Quietly coy and beautiful Belgian blooz from legendary coldwave units Smalts and Alain Neffe’s Human Flesh paired on vinyl for first time by Stroom.
Plucked from the shadows of 2006 and 1994, respectively, both songs share a vibe that may well resonate with modern woes. Whether you understand the Dutch lyrics or not, both songs surely deliver their emotive freight thru the slow, genteel music and lowkey captivating vocal styles that call to mind Bill Callahan strumming away with The Durutti Column.
The ponderous vibe of ‘Periodiciteit’ was recorded by Smalts (the later form of Minny Pops) in 2006, and sets Pieter Mulder’s backdrop of soft keys, synths and angelic string strums (sitar/harp?) to a 1966 text by Louis Lehmann in hauntingly melancholy form ideal for soundtracking scenes to the movie of your own life. ‘En De Stad’ by Alain Neffe’s Human Flesh may have been recorded 14 years earlier in 1994, but patently borrows from the same dark oak cabinet of feelings as Smalts’ side, with Trespassers W’s Cor Gout adapting original French text from 1971 into Dutch in a hazy chamber-like arabesque weft from Neffe’s chiming DX7 & SQ1 sampler textures, and spindly-feely guitar by Insane Music fellow Daniel Malempré.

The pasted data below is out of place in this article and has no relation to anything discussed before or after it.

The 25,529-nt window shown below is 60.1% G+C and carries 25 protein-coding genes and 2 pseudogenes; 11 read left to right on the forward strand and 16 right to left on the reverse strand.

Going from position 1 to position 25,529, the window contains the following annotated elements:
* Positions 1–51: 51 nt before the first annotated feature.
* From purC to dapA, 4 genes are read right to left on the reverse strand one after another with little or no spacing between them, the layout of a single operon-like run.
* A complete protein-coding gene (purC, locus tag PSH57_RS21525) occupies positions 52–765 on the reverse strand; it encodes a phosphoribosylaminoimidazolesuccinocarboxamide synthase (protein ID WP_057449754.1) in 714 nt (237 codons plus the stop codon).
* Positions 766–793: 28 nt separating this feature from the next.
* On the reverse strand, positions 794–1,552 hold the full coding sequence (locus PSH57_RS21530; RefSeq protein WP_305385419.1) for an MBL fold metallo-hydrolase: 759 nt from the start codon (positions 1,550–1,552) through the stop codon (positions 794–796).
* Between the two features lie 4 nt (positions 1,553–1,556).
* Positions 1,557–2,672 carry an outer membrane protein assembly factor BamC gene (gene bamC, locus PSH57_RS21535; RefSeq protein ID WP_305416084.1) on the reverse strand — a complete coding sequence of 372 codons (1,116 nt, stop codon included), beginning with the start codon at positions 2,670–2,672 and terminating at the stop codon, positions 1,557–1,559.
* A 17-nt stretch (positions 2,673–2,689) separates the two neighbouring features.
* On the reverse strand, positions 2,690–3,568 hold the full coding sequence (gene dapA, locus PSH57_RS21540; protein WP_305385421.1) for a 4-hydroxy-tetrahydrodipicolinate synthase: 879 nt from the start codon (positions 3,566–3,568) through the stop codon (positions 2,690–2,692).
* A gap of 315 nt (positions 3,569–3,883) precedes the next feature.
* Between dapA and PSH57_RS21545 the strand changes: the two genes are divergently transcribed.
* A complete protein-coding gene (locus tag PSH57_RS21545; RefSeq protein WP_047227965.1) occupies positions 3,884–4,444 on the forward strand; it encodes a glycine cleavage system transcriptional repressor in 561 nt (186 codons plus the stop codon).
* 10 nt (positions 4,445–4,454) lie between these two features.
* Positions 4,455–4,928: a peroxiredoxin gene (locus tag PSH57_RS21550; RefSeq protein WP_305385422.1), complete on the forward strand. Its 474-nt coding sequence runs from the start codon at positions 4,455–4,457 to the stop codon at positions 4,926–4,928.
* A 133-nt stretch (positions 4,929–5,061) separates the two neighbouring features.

But would you bat an eye waiting for war machines to pass you by? But aren’t we going out tonight? Aren’t we going out?
"Special Interest have returned with their sophomore LP. A dual release from Night School (EU) and Thrilling Living (US). The Passion Of... combines elements of glam rock and no wave pushed through a mangled filter of contemporary electronic forms. Special Interest present a precise and deranged vision of punk, an apocalyptic celebration, a step forward into a perverse and uncertain landscape."
Of all Jan Jelinek’s formidable output, this album has always been t-h-e o-n-e for us. More resolved and driven than 'Loop-Finding Jazz Records' (which appeared two years later), less reliant on glitch than Farben, it was essentially Jelinek's most satisfying and complete prototype for a new kind of sample-based music deeply immersed in the spirit of Jazz, without making any direct reference to it. Finally, 20 years later, here’s another chance for the unfamiliar to join the dots.
Originally released via Move D’s Source imprint back in 1999, 'Personal Rock' is one of those albums that no one seems to ever talk about but which has resonated over the years with anyone lucky enough to have encountered it. Situated somewhere between 'Loop-Finding Jazz Records', his Farben output, Move D's Conjoint and Atom Heart's most immersive work for Rather Interesting, it's an album full of subtle production flourishes within deep House structures that belong to the pre-millenial IDM heyday, but which transcend its overly-fussy, masculine templates.